We sort of sell our kids short, I think, when we impose the ways that they should exist in a book club as opposed to letting them take ownership of it and read and enjoy reading without us feeling like we have to micromanage every single moment of a club.
Dana: This reminds me actually of a conversation I was having this week with some teachers who I work with. They were so excited because the book clubs that they're using with third graders, the third graders, they all have their own book in the club. It's really a sort of out of the box model and all the kids come together and they share what's going on in their books and they're so excited each week to say, "Hey, this is what I'm reading. This is what I'm excited about. I want to share my ideas with you. I'm not sure where my book's going, but this is my prediction and I really want to hear about your book and maybe I want to read your book next." They've really just breathed new life into book clubs that way. It's really cool, really exciting.
Brett: Sonja, you mentioned just a second ago about being mindful about not micromanaging the book clubs. Dana, you mentioned earlier than that that we need to be mindful about the roles of students in the book clubs. With those two ideas in mind, what is often misunderstood about our role as teachers in the book club?
Sonja: I think one of the big misconceptions is that when book clubs are up, the teachers really need to track exactly what kids are reading, how many pages they're reading, whether or not they've comprehended every line of the text. Are they writing a response every time they sit down to read? Are they having the most profound conversations every time the club meets? The reality is no. We could just let go of that. No, they're children. They're kids. Sometimes, yes, they're talking about pizza for lunch and sometimes they are talking about soccer practice. I think that's all typical kid stuff. If we could just sort of relax ... There's something around book clubs that makes teachers become so anxious, like they don't expect them to be kids anymore.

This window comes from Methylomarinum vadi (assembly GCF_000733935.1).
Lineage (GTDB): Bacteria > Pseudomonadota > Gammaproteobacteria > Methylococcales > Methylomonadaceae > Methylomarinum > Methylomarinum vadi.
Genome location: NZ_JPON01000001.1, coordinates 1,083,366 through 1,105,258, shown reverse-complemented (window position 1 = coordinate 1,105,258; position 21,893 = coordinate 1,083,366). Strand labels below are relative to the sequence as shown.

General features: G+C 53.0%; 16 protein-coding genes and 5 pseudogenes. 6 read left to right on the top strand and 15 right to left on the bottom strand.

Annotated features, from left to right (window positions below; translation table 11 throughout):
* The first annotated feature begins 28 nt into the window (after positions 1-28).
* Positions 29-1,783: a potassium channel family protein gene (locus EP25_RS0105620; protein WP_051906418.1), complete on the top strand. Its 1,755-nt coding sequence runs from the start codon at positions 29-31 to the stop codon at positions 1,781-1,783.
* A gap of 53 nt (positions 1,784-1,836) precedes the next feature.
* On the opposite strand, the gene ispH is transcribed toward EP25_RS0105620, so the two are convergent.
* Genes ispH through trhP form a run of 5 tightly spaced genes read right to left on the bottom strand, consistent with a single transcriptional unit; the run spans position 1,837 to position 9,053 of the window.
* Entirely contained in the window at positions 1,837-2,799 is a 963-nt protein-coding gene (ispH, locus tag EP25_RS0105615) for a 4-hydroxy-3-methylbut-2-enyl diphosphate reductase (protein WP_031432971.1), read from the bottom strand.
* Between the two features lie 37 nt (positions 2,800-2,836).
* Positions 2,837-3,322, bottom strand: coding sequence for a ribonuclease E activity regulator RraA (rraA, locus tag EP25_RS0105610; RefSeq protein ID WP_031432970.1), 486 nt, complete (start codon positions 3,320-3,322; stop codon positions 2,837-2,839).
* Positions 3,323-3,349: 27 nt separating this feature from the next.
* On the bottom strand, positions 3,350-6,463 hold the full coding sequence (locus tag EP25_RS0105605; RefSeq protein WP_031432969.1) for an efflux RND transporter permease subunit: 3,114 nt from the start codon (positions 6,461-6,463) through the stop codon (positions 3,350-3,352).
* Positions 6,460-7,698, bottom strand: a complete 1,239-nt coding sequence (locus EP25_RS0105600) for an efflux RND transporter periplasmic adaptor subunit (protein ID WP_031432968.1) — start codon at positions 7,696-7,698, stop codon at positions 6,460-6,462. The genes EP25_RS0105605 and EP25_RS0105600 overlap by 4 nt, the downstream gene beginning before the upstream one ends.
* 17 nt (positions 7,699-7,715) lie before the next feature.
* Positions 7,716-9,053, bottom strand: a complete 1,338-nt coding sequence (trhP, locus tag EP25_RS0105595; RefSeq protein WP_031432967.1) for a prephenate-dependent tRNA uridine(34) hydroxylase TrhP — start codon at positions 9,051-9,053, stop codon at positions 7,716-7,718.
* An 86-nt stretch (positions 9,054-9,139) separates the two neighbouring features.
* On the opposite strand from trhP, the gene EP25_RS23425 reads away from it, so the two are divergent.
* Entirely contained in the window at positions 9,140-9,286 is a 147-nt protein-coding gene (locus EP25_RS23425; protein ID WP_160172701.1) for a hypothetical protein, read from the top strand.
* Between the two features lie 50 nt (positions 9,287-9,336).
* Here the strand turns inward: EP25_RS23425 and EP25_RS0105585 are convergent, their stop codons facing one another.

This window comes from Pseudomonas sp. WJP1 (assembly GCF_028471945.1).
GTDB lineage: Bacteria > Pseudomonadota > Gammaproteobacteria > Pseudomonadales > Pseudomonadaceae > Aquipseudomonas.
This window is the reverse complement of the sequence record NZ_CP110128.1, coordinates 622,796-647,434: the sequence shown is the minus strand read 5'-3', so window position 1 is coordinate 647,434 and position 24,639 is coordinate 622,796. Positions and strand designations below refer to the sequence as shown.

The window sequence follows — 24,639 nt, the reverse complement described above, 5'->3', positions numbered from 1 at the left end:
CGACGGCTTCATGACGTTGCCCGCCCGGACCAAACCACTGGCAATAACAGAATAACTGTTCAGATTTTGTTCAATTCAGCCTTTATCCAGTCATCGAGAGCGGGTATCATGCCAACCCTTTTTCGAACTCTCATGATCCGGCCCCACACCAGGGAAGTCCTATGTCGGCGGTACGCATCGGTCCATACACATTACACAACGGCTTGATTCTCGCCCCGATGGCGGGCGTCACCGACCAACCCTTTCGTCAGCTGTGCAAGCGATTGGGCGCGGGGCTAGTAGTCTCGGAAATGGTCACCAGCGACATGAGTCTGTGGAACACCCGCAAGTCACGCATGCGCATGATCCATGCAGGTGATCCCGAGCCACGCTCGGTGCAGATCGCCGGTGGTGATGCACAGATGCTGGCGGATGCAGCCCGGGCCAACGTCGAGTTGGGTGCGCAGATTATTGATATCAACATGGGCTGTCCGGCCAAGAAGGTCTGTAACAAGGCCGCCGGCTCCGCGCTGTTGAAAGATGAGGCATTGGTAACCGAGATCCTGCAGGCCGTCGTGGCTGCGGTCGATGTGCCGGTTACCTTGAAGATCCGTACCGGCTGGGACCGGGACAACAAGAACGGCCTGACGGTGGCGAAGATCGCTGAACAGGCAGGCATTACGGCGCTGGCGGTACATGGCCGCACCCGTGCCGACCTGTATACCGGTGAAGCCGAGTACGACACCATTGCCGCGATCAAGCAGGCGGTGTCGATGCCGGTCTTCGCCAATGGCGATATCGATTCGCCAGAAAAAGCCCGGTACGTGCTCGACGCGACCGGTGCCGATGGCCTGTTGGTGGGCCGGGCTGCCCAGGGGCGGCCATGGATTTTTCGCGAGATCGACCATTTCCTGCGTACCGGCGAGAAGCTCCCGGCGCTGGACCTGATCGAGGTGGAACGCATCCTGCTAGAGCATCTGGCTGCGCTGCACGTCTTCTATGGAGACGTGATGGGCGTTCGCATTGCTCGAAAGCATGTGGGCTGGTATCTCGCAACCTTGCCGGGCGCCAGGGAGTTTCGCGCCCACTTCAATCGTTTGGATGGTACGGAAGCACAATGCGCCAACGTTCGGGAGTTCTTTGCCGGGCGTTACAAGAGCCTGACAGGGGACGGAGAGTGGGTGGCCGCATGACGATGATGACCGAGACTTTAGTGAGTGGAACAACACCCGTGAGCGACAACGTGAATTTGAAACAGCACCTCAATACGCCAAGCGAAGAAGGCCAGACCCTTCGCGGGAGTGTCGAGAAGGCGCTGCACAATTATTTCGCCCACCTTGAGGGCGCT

That being said, we want to make sure that kids are reading and they are reading when they get to choose what they read. We want to make sure that we're reminding the kids to support one another so that if someone is having a challenge, "I have this big test coming up," or, "Something's going on at home," what can we do as a club to support one another? We want kids to tap into their own sense of humanity and to demonstrate that as part of the club.
Dana and I have this sports analogy for the role of the teacher in clubs. I think it works so beautifully because when we look at kids and if they're, again, on the soccer field or they're playing basketball or volleyball and they're at practice, there is a time where the coach is giving maybe a 15, 20, 30, maybe even 40 minute, having a discussion around an instructional play or a move or a kick or hit or how they're supposed to engage in the game, but when it's time for them to actually play, you don't have that time anymore. You get maybe five minutes to coach them off to the side and then you have to send them back out to play.
Dana and I want teachers to think about book clubs as the game and the game is on. Now is not your time to deliver a 45 minute ... I don't know when you should be delivering a 45 minute speech ever in the classroom, but it's certainly not during book clubs. You've got a couple of minutes to go in there and make a difference with that club and figure out what's going to be the best use of your time with them that's going to help move them forward. I think that is what we'd like teachers to think about is your role is of a coach and your job is to get in and get out and let the kids do the work.
Learn more about Breathing New Life into Book Clubs at Heinemann.com
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Sonja Cherry-Paul has taught middle school English for twenty years. She is a literacy consultant who served on the Jane Addams Children’s Book Award committee for ten years. Sonja leads presentations about literacy at national conferences and provides professional development for educators on reading and writing instruction and racial literacy.
She is the coauthor, with Dana Johansen, of the titles Teaching Interpretation and Flip Your Writing Workshop.
Follow Sonja on Twitter @LitLearnAct
Dana Johansen has taught elementary and middle school for more than fifteen years. Dedicated to the ever-expanding applications of technology in the classroom, she presents at national conferences on the use of blogs, digital texts, and flipped learning in literacy instruction.
She is the coauthor, with Sonja Cherry-Paul, of the titles Teaching Interpretation and Flip Your Writing Workshop.
Follow Dana on Twitter @LitLearnAct